I note with great sadness that people are still spreading this nonsense. For example, a couple of weeks ago, someone called Glopweiller (or Daniel Patrick Galvi) put a reference to Cassidy’s dumbass theory about the origins of dude on Twitter. There is a lot of talk at the moment about the post-truth world we live in. The fact is, it’s only post-truth if we decide to let that happen, by ignoring the facts and not checking them. I suggest we make that an additional New Year’s resolution – to check every fact, however trivial, before passing it on and contributing to the morass of ignorance out there.

Onwards and Upwards

Since I started Cassidyslangscam, there has been an increase every year in the number of visitors and the number of hits. This year is no exception. I have already surpassed the number of visitors and hits the site got last year. And that means that more people around the globe have been warned about the worthlessness of Cassidy’s fake research, and that can only be a good thing.

Bailiwick

Another ludicrous claim of Cassidy’s is that the word bailiwick (meaning someone’s sphere of influence or control) is from the Irish baile aíoch. This is clearly rubbish for two reasons.

Firstly, the phrase baile aíoch is completely unattested in Irish outside of Cassidy’s fantasy version of the language, although the two elements which Cassidy put together to make this phrase, baile and aíoch, do exist. Baile means home or town, while aíoch means hospitable, and is related to the word aoi, meaning guest. So this phrase might just mean “hospitable home”, though the word aíoch is not very common.

So what’s wrong with this as the origin of bailiwick? Let’s imagine a group of Irish-speaking gangsters discussing their activities in New York in the 19th century. Are they really going to refer to their ceantar (area) or ríocht (kingdom) or fearann (domain) or talamh (ground, land) as mo bhaile aíoch? I can’t see it. It is an unlikely enough phrase anyway, but if I did hear it, I would think of a guest house, or their own house, or even the old home back in the Old Country, not an area which is under someone’s control in a city.

It is also highly unlikely that the word aíoch (pronounced ee-okh or ee-oh] would become wick in English.

And in any case, if Cassidy had done some basic research (something he was obviously too lazy or stupid to do) he would have realised that bailiwick has been in English for nearly six hundred years. It means the area of influence of a bailiff. The most famous bailiwick is probably the Bailiwick of Jersey in the Channel Islands, which obviously has no connection with the hospitable homes of Irish wise-guys.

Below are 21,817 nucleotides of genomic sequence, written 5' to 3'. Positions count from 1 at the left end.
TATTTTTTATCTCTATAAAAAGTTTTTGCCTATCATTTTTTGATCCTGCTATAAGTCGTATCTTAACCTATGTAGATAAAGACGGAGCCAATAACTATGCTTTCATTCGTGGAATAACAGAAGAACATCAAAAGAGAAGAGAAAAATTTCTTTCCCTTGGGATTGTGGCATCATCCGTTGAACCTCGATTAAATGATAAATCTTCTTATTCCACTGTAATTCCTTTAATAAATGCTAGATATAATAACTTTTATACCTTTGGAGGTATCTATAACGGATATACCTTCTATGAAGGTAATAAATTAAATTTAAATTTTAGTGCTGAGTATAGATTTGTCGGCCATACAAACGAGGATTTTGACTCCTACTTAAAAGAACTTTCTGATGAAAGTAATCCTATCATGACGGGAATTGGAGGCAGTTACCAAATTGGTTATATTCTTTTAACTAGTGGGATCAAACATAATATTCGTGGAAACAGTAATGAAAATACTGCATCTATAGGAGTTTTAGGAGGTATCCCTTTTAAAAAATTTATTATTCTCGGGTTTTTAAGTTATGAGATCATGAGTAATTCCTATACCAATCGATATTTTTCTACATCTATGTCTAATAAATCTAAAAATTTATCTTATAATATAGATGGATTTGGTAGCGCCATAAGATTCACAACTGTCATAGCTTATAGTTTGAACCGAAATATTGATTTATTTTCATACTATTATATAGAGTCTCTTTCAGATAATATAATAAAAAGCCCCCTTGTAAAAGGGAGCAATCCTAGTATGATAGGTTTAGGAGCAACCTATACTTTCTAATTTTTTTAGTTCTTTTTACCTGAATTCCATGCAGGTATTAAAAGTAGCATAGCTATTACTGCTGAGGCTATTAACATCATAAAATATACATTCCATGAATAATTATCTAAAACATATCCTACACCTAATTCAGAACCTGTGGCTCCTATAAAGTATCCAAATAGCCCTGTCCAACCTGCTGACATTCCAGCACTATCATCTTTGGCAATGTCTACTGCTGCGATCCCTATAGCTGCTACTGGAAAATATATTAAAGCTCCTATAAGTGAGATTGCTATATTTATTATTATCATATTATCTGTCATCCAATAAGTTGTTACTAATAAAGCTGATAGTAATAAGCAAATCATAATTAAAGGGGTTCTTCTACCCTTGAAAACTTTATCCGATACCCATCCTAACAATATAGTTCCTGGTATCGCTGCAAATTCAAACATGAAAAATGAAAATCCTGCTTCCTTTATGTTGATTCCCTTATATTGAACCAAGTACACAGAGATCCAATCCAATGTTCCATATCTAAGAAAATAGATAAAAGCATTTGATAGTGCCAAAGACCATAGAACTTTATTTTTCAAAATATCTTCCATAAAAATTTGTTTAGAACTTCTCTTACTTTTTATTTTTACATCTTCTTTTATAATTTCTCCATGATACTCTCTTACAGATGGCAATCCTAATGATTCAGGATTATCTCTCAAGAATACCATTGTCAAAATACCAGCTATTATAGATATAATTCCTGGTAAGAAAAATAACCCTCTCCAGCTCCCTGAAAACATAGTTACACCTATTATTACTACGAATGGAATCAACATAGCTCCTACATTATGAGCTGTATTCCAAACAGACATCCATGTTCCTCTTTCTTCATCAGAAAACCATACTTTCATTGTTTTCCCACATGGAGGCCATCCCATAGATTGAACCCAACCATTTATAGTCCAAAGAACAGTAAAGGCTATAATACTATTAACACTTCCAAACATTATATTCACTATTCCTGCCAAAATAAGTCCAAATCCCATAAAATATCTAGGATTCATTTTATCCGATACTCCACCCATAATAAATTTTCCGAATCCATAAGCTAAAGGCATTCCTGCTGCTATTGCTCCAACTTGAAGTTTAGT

The top ten Cassidy lies

There are still many people out there who are determined to carry on spreading the same old lies about Daniel Cassidy. Why do they do it? Some of them are obviously friends of Cassidy’s who want to continue believing in the myth rather than looking the facts squarely in the face. Others are just trolls, fantasists and compulsive liars, just like their hero Cassidy. Still others are stupid and naive people who have been conned into thinking that support for Cassidy is support for Irish Republicanism or socialism, while criticism of Cassidy is criticism of those causes. Anyway, to help balanced and rational people who find their way to this site to understand what a liar Cassidy was, here is a list of the top ten lies from and about Daniel Cassidy. Enjoy!

 

Cassidy was qualified

Cassidy went to Cornell but flunked out in 1965. While there is no direct evidence of Cassidy claiming that he was a graduate, there is plenty of indirect evidence. The most important piece of indirect evidence is that Cassidy worked as a professor in New College of California (and apparently he lectured in San Francisco State before that). Who would give someone a lecturer’s job if they didn’t have any degrees at all? It seems clear that there was some kind of fraud here. Until someone provides evidence to the contrary or explains how Cassidy became an academic with only a high school diploma, then the logical assumption has to be that he committed a crime in accepting a job as a lecturer, probably stealing in excess of half a million dollars from the American education system by using non-existent qualifications to gain employment.

 

The Rule of Tír

According to Cassidy, this is a rule of Irish pronunciation. In fact, it’s just another piece of nonsense invented by Cassidy. Cassidy made use of a forum for Irish learners to find out how to pronounce certain sounds. He was too stupid to understand the linguistic explanations given. Eventually, one poster said:

BOTTOM LINE?!  How do I say “tír?”

Cheer

Tear

jeer.